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Who Can Make Findings of Fact?

March 16, 2011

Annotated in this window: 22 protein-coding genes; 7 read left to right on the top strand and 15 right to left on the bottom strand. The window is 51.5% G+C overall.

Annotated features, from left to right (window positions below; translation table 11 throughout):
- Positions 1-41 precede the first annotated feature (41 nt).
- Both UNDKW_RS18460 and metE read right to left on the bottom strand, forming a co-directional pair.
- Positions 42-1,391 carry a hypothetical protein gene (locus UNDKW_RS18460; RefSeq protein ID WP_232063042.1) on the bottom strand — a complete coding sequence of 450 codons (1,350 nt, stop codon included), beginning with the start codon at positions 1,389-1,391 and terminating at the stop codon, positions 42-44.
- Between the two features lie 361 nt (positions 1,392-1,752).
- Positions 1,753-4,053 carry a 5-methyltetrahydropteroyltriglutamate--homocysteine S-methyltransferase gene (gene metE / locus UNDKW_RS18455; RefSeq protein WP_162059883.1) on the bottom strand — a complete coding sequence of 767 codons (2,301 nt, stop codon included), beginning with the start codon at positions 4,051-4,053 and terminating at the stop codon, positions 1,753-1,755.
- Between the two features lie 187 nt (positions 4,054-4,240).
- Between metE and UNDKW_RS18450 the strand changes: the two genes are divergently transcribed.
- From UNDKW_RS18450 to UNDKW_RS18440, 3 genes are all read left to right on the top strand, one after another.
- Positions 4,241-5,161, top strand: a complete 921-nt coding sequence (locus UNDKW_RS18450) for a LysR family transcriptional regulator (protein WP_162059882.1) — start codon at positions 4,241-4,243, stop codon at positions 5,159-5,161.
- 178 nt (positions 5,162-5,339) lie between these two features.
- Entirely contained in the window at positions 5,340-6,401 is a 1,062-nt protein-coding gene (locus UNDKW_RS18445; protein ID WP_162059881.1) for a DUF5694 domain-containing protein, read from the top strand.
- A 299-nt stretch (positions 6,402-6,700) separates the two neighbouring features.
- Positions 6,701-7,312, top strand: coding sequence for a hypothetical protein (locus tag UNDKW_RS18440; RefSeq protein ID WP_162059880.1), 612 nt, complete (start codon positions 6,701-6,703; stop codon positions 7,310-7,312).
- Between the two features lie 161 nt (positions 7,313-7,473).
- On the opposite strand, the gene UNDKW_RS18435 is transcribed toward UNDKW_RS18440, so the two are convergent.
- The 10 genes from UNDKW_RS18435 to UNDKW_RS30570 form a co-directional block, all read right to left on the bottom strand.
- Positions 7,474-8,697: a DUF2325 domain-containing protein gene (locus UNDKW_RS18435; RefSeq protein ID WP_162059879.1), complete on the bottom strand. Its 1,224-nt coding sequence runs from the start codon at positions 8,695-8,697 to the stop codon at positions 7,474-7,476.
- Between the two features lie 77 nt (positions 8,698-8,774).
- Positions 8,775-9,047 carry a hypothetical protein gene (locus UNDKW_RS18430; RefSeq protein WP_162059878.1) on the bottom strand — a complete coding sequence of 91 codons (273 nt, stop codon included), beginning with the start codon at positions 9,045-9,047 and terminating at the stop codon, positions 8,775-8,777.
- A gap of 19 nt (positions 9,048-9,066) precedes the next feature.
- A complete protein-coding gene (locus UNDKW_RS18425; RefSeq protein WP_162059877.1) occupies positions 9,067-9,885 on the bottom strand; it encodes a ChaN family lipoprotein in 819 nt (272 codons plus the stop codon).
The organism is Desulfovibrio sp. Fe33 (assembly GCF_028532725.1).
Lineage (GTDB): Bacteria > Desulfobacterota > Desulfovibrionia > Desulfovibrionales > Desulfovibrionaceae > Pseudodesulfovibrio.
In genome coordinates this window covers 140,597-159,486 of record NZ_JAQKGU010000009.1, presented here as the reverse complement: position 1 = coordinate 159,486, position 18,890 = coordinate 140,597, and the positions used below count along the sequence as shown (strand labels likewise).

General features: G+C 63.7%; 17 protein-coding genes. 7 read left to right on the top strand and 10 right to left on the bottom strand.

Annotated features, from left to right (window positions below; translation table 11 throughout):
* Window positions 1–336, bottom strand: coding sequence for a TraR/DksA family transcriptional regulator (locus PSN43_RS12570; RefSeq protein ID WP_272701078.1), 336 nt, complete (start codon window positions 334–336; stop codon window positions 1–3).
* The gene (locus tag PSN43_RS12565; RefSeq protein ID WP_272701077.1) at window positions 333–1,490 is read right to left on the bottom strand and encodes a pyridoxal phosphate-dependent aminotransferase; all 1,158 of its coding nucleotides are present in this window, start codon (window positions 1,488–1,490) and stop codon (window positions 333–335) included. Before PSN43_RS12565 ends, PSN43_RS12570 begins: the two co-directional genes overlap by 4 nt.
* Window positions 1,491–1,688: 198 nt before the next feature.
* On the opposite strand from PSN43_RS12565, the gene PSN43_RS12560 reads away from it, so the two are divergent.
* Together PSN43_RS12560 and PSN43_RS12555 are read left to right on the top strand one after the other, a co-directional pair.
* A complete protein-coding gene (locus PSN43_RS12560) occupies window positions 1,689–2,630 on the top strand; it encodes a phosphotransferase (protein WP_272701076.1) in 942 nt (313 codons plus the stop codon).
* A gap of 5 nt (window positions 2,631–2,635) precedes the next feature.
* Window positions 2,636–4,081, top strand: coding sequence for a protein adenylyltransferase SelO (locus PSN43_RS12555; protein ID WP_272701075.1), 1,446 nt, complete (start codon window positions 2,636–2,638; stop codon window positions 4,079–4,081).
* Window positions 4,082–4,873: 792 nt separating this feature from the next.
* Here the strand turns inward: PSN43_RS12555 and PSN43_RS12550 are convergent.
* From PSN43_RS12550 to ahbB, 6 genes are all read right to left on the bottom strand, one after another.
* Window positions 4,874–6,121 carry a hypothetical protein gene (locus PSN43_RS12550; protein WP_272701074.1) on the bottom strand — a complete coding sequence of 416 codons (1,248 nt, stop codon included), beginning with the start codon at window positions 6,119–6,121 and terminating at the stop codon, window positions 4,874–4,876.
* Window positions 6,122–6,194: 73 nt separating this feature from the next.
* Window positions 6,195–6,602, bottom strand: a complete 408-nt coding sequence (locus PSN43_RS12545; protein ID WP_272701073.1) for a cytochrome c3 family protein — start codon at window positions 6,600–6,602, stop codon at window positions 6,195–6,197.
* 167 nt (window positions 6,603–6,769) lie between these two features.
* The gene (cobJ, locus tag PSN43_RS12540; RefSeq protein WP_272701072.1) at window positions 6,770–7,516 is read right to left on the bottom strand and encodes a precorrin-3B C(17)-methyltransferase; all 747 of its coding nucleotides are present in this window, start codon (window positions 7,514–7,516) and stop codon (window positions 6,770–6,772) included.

Disputed vested rights issues often follow the quasi-judicial path:  appeal to a board of adjustment and judicial review in the nature of certiorari.  In an unpublished decision, Edwards v. County of Bladen, COA10-1029, the NCCOA provides an overview on findings of fact in quasi-judicial proceedings. Among the key points covered:  (1) the quasi-judical body must identify the basic facts upon which it relied with enough specificity to show what induced its decision, (2) failure of a local board to make sufficient findings is not fatal if “the record sufficiently informs [the court] of the basis of decision of the material issues or if the facts are undisputed and different inferences are not permissible,” and (3) where findings of fact from the local board are wanting, the trial court cannot make its own findings, but rather its function is limited to determining “whether the findings of fact made by the Board are supported by the evidence before the Board and whether the Board made sufficient findings of fact.”

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